Emotion wins out over science in Ontario’s wolf/coyote hunting and trapping ban
ONTARIO Liberals places immediate ban on wolf/coyote hunting and trapping in 40 townships across Ontario as season was set to open
PETERBOROUGH – Same story, different species. Once again the Liberal government of Ontario has let emotion trump sound science when it comes to wildlife management as they move ahead with a ban on wolf and coyote hunting and trapping in many areas across the province.
They did so on a day – Sept. 15 – that was supposed to mark the opening of wolf and coyote hunting seasons in most of the Wildlife Management Units affected by the decision.
Effective immediately, hunting and trapping of wolves and coyotes has been banned in 40 townships from Anstruther to Minden to Killarney and a number of areas in between.
“The Ministry of Natural Resources and Forestry’s original proposal last month only provided a single option accompanied by an almost complete absence of sufficient evidence to support it,” says OFAH manager of fish and wildlife services Matt DeMille.
Today’s decision acknowledged, but did nothing to address the OFAH’s legitimate concerns with the government’s approach to resource management decision-making.
“There is virtually no public transparency, and an apparent lack of meaningful public consultation,” added DeMille.
Following the shortest possible comment period on the Environmental Registry — 30 days — the MNRF made a quick decision without sufficient time to adequately consider the thousands of public submissions received.
It’s processes and decisions like these that are leading hunters, trappers and the outdoors community to lose faith in the Ministry of Natural Resources and Forestry’s ability to make critical evidence-based management decisions.
This decision came down two days before a national day to recognize the modern relevance of important heritage activities in Canada. September, 17th marks the second annual National Hunting Trapping and Fishing Heritage Day.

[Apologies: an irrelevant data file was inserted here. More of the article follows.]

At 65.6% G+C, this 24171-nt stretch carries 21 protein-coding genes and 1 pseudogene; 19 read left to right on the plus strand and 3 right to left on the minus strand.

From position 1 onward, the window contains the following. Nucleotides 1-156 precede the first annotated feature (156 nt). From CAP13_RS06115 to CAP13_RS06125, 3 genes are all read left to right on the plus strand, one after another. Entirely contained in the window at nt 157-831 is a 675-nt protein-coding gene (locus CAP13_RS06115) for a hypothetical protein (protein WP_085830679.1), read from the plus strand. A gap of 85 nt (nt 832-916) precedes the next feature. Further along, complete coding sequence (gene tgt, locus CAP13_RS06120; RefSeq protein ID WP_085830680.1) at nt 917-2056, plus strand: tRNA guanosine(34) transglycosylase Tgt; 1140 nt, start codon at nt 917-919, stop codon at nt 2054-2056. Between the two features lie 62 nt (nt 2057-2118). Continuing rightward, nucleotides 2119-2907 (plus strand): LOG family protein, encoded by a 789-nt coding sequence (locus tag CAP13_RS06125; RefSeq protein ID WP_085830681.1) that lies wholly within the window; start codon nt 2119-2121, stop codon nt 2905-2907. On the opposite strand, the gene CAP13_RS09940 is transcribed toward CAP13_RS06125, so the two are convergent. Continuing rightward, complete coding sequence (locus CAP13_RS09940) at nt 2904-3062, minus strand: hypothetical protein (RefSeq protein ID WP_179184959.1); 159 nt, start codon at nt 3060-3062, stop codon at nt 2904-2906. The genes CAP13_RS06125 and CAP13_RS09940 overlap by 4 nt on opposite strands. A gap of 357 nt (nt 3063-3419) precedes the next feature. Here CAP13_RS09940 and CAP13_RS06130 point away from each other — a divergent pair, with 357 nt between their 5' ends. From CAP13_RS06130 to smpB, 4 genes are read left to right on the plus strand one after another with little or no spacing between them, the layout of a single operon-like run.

Hunting and trapping is enormously important to our heritage in Canada, and remains a part of the cultural identity for millions of Canadians. As we prepare to celebrate fishing, hunting and trapping activities this weekend, this decision serves as a reminder that the outdoors community must remain strongly committed to protecting our traditions.
“We didn’t back down when the government allowed emotion to get in the way of a sustainable spring bear hunt. We won’t back down when it comes to demanding sound wolf and coyote management either. The OFAH will never stop pushing for sound evidence-based decision-making in this province,” DeMille adds.
With over 100,000 members, subscribers and supporters, and 735 member clubs, the OFAH is the province’s largest nonprofit, fish and wildlife conservation-based organization and the VOICE of anglers and hunters. For more information, visit us online at www.ofah.org, follow us on Twitter @ofah and find us on Facebook.
Full list of townships affected by the ban:
Elk Hunters in Ontario are new to hunting elk.
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Ticks Can Make YOU Very Sick, this is how to check for them and remove them
Learn how to remove tics and how to find them on your body.
What to do when you do find tics.